GSDI 11 will take place in Rotterdam, the Netherlands, 15-19 June 2009. The theme for the conference this year is “Spatial Data Infrastructure Convergence: Building SDI Bridges to Address Global Challenges.”
Geographic information technologies and spatial data infrastructure play critical roles in allowing governments, local communities, non-government organizations, the commercial sector, the academic community and common people to make progress in addressing many of the worlds most pressing problems, such as global climate change. The approaches in building spatial data infrastructure within and among nations are in many respects converging. This conference will explore the convergence towards best standards, practices and processes among nations while at the same time explore ever evolving and exciting new approaches to the offering of geographic data and services in meeting real world needs.
In his groundbreaking 1969 book Design with Nature, Ian McHarg advocated a framework for design that helps humans achieve synergy with nature. Design and planning which takes into consideration both environmental and social issues helps us to insure that our resources are used appropriately and responsibly, to help us move towards a better future for all. McHarg’s pioneering work not only had a fundamental influence on the up-and-coming field of environmental planning, but simultaneously solidified the core concepts of the young field of geographic information systems (GIS) as well.
In the 40 years since Design With Nature was written, a better world is the common goal all of us—geographers, planners, scientists, and others—have been striving for. In his book, McHarg laid out a process by which “environmental data could be incorporated into the planning process.” Rejecting the view of a future modeled after some idyllic environmental past, he instead was an early adopter of the view that we should be using our dominance of earth systems to help evolve the natural world and make it better, rather than conquer it. Powerful anthropogenic influence over earth systems represents not just a huge challenge, but an equally huge opportunity. Not humans vs. nature, but humans with nature. “While traditional ecological research selected environments with a minimum human influence, I selected arenas of human dominance,” McHarg said. Today more than ever it is important to recognize the overwhelming impact of humans on the environment, that massive human impacts on the earth are a fact that’s not going away, and that we stand at the crossroads. Thus, our challenge: providing designers, engineers, planners, other others with a set of tools and a framework for designing and managing the anthropogenic earth.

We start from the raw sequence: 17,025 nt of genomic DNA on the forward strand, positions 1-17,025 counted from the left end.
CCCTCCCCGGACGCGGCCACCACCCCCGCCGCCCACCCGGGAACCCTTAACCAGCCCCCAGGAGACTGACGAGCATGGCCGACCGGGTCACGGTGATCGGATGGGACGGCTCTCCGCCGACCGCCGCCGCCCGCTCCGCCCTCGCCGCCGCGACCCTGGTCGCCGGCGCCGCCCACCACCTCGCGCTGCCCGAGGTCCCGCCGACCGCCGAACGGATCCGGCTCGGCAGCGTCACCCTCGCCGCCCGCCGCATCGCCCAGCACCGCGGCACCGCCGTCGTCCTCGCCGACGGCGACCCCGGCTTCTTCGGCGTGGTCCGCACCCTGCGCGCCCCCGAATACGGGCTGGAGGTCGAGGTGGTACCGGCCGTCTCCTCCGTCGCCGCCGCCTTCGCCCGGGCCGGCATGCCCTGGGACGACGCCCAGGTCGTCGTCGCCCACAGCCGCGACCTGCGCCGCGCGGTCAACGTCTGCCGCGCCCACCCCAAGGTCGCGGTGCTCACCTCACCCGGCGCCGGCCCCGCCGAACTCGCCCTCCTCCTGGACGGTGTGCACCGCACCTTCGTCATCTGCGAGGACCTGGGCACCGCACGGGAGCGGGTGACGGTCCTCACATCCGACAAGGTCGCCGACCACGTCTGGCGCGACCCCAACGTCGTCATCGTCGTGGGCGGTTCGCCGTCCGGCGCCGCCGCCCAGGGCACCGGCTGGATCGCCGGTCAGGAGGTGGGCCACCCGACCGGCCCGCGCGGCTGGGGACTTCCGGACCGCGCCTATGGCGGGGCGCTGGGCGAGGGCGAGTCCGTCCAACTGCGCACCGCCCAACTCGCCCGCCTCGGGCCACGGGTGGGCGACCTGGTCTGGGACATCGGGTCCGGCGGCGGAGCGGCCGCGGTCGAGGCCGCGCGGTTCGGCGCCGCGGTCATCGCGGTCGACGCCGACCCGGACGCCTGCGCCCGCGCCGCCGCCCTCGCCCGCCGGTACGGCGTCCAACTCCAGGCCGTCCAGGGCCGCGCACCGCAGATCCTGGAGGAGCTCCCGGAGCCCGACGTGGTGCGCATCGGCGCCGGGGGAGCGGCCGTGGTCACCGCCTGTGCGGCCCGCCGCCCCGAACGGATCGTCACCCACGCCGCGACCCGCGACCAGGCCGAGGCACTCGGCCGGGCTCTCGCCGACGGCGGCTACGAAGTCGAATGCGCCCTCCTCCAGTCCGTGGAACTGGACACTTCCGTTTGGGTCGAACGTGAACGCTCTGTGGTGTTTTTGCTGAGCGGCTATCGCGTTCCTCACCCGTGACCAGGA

The relatively new field of earth systems engineering and management (ESEM) concerns itself with the design, engineering, analysis, and management of complex earth systems. ESEM takes a holistic view of multiple issues affecting our earth—not only taking environmental, social, and other considerations into account up front in the design process, but also looking at challenges from an adaptive systems approach, where ongoing analysis feeds back in to the continual management of the system.
Braden Allenby, professor of civil and environmental engineering at Arizona State University and one of ESEM’s founders, often emphasizes the undeniably dominant role humans have in earth systems. “We live in a world that is fundamentally different from anything that we have known in the past,” says Allenby. “It is a world dominated by one species, its activities and technologies, its cultures, and the integrated effects of its historical evolution.” McHarg was already moving in this direction in the 1960s, and today we understand that it is even more important to emphasize the anthropogenic elements of earth systems. In other words, at this stage of ecological evolution, humans are a significant, if not dominating, component of the natural environment, and all problems need to be addressed and decisions made with anthropogenic elements in the forefront.